Austin City Limits Music Festival is my most favorite thing about Austin. It could be why I deal with the never ending summers and frankly, the state of Texas. The festival makes you feel like your 21 again, whether you have sailed beyond that mark or are eager to get there. Oh and the food? It is lit up. Here's where I ate for weekend one:
the spot: Taco Bronco 1309 Rosewood Ave Austin TX 78702 // @ACL Eats Main Food Court
the eats: Smoked Carnitas + Chicken Tinga tacos
the bucks: $6 a taco
the full nelson: a top choice Austin BBQ joint does tacos RIGHT
If you told me you came to Austin and went to Taco Bronco, I would tell you that you are doing it RIGHT. Taco Bronco opened up just before the pandemic and they blew me away with their offerings
. Nowadays they pop up along side Micklethwait Barbecue, their sibling and source for smokey meat goodness. I went with the smoked carnitas and the chicken tinga. It is remarkable how much smoke you can taste off the carnitas but the overall quality of the Tinga really surprised me. This is a must stop at ACL 2021.
the spot: Chilantro multiple locations in Austin // @ACL Eats Main Food Court
the eats: Sliders and Kimchi fries
the bucks: $9 for two sliders, $11 for the fries
the full nelson: always bet on Kimchi fries
Here is a little secret when it comes down to eating at a festival: meaty, spicy and fried works very very well. This bodes well for Korean food concept Chilatro, an Austin fav and Shark Tank winner. For the record this meal was a comp and the folks at Chilantro are always inviting me to try their goods.
I'll be a straight shooter and tell you to go with the fries
. It's a dish that netted founder Jae Kim $600k on Shark Tank and it is prepared well, even under festival conditions. The sliders are a good recipe but my chicken was way overcooked
. For what it's worth, they have a done a fried chicken in the sandwich at their restaurant that did me right. Check it out here on my YouTube Channel: Ali Khan Eats Chilantro chicken sandwich
intermission for concert vibes.
And yes, if you look carefully, that's me and my better half in the pic. Dude came up to me and said "were you wearing a blue suit at ACL two years ago?". Yes, ACL is that epic. Now back to the food.
the spot: Lonesome Dove Bistro 419 Colorado St. Austin TX 78701 // @ACL Eats Main Food Court
the eats: Double Cheeseburger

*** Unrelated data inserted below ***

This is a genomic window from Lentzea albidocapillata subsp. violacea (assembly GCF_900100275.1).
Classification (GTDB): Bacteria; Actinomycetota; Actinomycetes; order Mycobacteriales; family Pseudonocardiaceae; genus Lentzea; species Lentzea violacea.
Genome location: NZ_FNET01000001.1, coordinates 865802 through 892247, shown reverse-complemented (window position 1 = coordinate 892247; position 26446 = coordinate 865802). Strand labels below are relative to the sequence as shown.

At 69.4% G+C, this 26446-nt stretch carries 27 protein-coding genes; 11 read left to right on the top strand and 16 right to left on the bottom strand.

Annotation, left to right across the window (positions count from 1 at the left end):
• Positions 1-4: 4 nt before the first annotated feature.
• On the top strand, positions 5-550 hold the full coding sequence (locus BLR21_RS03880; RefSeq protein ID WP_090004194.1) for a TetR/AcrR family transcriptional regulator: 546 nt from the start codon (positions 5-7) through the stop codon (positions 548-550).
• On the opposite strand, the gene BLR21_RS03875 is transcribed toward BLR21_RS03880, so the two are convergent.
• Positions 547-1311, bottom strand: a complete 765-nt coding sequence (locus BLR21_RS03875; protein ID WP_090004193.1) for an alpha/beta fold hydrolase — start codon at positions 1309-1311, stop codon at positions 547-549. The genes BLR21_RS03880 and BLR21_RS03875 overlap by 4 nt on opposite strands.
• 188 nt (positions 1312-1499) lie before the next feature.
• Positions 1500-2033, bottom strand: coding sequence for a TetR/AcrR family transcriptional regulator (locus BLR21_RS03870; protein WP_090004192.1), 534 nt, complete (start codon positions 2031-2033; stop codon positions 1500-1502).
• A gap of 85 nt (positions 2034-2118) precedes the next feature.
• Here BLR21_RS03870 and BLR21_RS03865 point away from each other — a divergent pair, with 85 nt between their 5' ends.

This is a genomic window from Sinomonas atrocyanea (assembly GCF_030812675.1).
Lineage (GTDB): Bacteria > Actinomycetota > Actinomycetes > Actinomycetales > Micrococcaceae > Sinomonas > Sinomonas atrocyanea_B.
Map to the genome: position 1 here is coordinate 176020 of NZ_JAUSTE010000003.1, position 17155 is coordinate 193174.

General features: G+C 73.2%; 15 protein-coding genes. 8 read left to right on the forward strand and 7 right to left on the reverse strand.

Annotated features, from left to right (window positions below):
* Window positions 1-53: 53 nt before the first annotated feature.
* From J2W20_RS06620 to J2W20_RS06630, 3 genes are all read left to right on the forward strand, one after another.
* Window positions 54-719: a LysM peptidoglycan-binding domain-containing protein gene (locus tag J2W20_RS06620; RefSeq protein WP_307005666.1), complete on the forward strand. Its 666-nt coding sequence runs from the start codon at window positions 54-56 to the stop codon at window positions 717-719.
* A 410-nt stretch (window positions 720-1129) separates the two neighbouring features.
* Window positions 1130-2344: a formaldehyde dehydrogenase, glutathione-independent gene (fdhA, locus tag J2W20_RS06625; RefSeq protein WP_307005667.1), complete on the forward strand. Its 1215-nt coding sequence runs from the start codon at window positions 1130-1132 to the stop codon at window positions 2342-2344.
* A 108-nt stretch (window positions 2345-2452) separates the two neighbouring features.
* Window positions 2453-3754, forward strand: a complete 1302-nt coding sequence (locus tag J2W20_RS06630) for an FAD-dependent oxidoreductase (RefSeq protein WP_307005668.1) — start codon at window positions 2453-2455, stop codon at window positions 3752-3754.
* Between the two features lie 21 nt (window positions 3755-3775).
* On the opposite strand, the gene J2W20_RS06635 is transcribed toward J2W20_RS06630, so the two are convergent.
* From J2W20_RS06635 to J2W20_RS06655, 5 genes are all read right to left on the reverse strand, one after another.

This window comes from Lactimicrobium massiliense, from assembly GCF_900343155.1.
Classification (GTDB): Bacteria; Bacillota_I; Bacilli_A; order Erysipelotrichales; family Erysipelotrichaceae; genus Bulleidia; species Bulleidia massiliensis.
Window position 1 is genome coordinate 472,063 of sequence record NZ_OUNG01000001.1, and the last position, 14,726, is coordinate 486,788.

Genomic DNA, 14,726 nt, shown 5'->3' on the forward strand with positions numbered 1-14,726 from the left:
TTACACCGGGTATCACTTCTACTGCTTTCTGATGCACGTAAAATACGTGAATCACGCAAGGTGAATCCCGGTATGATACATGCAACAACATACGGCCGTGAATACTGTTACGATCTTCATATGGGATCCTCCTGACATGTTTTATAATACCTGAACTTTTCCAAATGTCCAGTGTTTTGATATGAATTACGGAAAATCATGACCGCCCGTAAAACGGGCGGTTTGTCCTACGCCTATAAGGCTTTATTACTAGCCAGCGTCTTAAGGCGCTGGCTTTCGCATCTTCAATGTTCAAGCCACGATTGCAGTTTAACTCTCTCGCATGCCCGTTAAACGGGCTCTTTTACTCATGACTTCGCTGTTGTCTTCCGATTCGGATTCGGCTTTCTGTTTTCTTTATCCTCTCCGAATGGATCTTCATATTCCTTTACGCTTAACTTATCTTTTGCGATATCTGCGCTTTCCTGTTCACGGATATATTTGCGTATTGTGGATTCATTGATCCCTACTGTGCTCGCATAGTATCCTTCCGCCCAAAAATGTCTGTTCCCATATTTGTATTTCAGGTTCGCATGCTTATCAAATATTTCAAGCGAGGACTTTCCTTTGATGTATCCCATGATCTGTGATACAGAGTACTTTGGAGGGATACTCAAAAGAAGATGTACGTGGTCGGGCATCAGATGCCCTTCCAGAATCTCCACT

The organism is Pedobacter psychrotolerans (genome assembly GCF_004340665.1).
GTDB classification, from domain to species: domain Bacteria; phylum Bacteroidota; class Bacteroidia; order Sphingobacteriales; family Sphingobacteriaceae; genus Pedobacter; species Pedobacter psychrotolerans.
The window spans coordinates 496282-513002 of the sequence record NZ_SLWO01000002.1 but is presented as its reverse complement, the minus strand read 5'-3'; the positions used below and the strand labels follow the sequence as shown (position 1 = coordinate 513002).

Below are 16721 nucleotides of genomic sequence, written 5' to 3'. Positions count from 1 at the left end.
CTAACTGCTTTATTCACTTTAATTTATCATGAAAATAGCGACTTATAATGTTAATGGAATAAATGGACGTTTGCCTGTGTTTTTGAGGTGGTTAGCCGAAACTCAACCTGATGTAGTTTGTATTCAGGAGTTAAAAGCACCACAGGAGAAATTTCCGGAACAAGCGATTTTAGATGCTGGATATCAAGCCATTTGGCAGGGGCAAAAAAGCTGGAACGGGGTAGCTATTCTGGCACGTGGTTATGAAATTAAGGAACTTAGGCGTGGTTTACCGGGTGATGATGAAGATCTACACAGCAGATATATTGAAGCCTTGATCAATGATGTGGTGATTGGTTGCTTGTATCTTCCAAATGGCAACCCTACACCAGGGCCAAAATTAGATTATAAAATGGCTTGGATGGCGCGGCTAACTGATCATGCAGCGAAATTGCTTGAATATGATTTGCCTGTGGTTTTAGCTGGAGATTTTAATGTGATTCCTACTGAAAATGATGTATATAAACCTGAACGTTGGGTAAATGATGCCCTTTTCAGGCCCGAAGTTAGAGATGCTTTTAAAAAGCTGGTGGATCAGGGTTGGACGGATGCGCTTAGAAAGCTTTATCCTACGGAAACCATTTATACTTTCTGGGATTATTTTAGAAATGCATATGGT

the bucks: $13
the full nelson: in case of emergency burger cravings go here
I tried this burger back in 2019 and the results
were about the same: dry but ooey gooey good
. Frankly this is one of two burger options at ACL and I chose this for a reason: it holds enough promise to warrant the $13 price tag. If you have to have a burger, go here. The solid char and well melted cheese does its best to offset the off tasting burger patty.
the spot: Shawarma Point multiple locations in Austin // @ACL Eats Main Food Court
the eats: Gyro
the bucks: $13
the full nelson: one of my fave ACL Eats
Earlier I said that something meaty, spicy and fried will do you right for festival eating. While gyro isn't fried, the buttery rich pita and gyro meat comes close. Shawarma Point takes its inspiration from NYC halal carts where Middle Eastern flavors are served fast and cheap and oh so good.
Yes this is a $13 gyro but it is a big meal. And the red sauce is truly glorious, so make sure you grab the bottle and use with caution. Years ago I stumbled towards the Shawarma Point truck and saw they had a spice level called "brown people spicy"
to which I promptly stepped up to. Turns out I'm a pale mocha. Again, use with caution.
Best meal of ACL weekend one: Shawarma Point
I love me some Taco Bronco but when it comes to bang for your buck, Shawarma Point is so on point. Check these spots out either at ACL or in Austin. They are Ali Khan Eats approved!!
the spot: Berardi Brothers Pizza 4203 Landis Ave Sea Isle City NJ
the eats: Any pie you fancy but def get a Margherita
the bucks: $20-$23 a pie
the full nelson: NY Style pizza at the Shore
I've been hitting up the Jersey Shore for going on 6 years now. I love it. The water is warm, the flight from Austin is reasonable(you fly to Philly then drive) and frankly, my sweet in laws take care of the house. All that's left for a freeloader like me to do is work a gas grill for a week.
Still came out medium rare
After doing this trip for a few years, we figured out the last night should be the night when the chef takes off. And what does one crave after a week of chilling and grillin'? Za. Pizza. A slice of pie. And when you're on East Coast, your odds of finding good pizza improve drastically. But I'm not here to talk about good pizza. I'm here to talk about pizza that's Ali Khan Eats approved
Margherita Pie= A+
A neighbor at the shore recommended we try Berardi Brothers. We were staying in Strathmere which is a 10 minute drive from Sea Isle where you'll find Berardi Brothers and a killer deli I've written about before called Giovanni's
. Turns out the neighbor has good taste as the pie at Berardi's would be a find in pizza heaven like NYC or New Haven
. This Margherita had fresh basil, a perfect cook and was up there in execution on the level of pricey Neapolitan joints. The difference was the denser crust and the lighter price tag; this pie ran about $20 and can feed 2-3 easy.
Spot on "Sazeeg"